What books to assign to a group of inmate-students?
Dickens or Denisovich? Mailer or Malamud? This professor agonized over the reading list for a class of prison inmates.
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"Invitation to a Beheading": I don’t get Vladimir Nabokov. Yeah, okay, he learned English really well. But somebody at the DOC or, more likely, some inmate would find out about "Lolita"... I found that book irredeemably “icky." As for "Invitation," flap copy speaks of “a dream country” and “a vision of a bizarre and irrational world.” The copy also speaks of the imaginary crime of "gnostical turpitude,” “chimerical jailers,” and the condemned prisoner’s ability to make his executioners disappear, “along with the whole world they inhabit.” Naaah.
"The Stranger": Too strange. I wouldn’t be able to explain Albert Camus’ thinking, the defendant’s indifference, or whatever it is, the defendant’s responses and his failure to respond and react as one might expect of someone accused and then convicted of murder. Too strange.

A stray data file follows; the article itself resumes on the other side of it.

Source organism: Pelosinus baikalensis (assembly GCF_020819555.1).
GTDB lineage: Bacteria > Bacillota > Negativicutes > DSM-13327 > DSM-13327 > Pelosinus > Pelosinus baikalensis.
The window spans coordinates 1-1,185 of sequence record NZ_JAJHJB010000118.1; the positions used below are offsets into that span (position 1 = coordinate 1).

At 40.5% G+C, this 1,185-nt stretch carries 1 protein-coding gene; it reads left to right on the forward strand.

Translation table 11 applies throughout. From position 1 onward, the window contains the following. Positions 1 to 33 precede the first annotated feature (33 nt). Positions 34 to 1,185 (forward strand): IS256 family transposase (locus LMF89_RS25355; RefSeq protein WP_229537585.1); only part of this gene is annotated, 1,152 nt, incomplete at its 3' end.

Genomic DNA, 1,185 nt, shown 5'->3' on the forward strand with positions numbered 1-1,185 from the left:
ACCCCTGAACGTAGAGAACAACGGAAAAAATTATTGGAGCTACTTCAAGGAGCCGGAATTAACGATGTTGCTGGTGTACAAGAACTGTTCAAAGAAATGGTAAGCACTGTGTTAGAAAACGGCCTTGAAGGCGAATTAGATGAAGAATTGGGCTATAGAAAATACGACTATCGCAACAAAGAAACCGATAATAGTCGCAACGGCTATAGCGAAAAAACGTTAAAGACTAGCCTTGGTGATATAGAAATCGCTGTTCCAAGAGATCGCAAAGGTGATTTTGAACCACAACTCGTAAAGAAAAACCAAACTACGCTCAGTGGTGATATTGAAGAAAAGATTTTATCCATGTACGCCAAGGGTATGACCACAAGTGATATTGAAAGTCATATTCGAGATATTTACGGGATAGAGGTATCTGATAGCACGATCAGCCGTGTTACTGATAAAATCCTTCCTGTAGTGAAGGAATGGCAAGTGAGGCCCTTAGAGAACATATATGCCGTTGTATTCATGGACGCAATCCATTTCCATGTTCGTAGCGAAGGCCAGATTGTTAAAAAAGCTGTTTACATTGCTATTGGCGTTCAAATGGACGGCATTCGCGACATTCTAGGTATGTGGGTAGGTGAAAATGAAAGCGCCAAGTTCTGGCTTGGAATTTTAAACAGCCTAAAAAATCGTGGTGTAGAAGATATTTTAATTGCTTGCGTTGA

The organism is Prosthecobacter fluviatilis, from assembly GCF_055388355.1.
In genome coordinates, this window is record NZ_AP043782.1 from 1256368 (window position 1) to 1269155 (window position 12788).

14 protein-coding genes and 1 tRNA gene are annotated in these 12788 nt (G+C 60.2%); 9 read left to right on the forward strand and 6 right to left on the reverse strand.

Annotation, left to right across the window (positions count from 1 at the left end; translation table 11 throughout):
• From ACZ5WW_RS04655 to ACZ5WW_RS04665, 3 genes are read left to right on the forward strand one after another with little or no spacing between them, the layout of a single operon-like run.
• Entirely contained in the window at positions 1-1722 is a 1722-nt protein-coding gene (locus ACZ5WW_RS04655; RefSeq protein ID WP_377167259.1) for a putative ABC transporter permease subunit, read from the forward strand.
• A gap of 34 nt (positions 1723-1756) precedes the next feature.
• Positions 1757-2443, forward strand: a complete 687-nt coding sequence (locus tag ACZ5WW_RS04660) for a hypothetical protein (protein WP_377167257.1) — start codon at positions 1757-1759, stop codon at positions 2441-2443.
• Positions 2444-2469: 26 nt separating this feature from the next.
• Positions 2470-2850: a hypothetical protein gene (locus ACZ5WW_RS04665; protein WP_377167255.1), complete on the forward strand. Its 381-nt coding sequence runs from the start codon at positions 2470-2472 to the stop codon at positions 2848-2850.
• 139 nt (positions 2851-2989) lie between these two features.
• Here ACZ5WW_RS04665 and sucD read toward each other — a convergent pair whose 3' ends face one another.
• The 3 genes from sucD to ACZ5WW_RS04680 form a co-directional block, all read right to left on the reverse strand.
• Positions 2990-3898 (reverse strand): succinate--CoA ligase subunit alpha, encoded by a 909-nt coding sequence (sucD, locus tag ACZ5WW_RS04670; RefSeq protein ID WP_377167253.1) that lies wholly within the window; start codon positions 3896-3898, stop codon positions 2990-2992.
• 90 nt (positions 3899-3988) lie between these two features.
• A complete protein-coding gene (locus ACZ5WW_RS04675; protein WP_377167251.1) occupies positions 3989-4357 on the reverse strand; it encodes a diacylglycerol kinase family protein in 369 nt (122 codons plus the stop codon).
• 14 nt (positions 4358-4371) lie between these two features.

"Kiss of the Spider Woman": The title would raise eyebrows – in a men’s prison, in any prison. Besides not being able to confidently pronounce Manuel Puig’s surname, and not wanting to get into the politics that are elemental to this time-and-place story, there are the intra-cellular taboos and surrenders that... Enough said.
"Darkness at Noon": “Who is this Rubashov?” “What’s he in for?” “What did he do?” “Where is this?” I’d have to do a lot of research to do justice to the questions Arthur Koestler's masterwork would be likely to inspire in inmate-students. In classrooms without maps and reference books (or maybe just a few random volumes from an ancient encyclopedia), I would be tasked with explaining the ideological and social tensions, along with the political context and military history. Didn’t want to have to explain Stalinism.
"The Fixer": Inmate-students would pick up on many of the novel’s depictions of injustice, indignity, and degradation, and would surely have something to say about wrongful accusations, unrelieved interrogations, intrigues, and betrayals. However, absent a lot of background and context, I wondered if even the most intellectually curious inmate-students would fully grasp what Bernard Malamud was trying to say about the pogroms and prosecutions of Tsarist Russia and the scapegoating of Yakov Bok.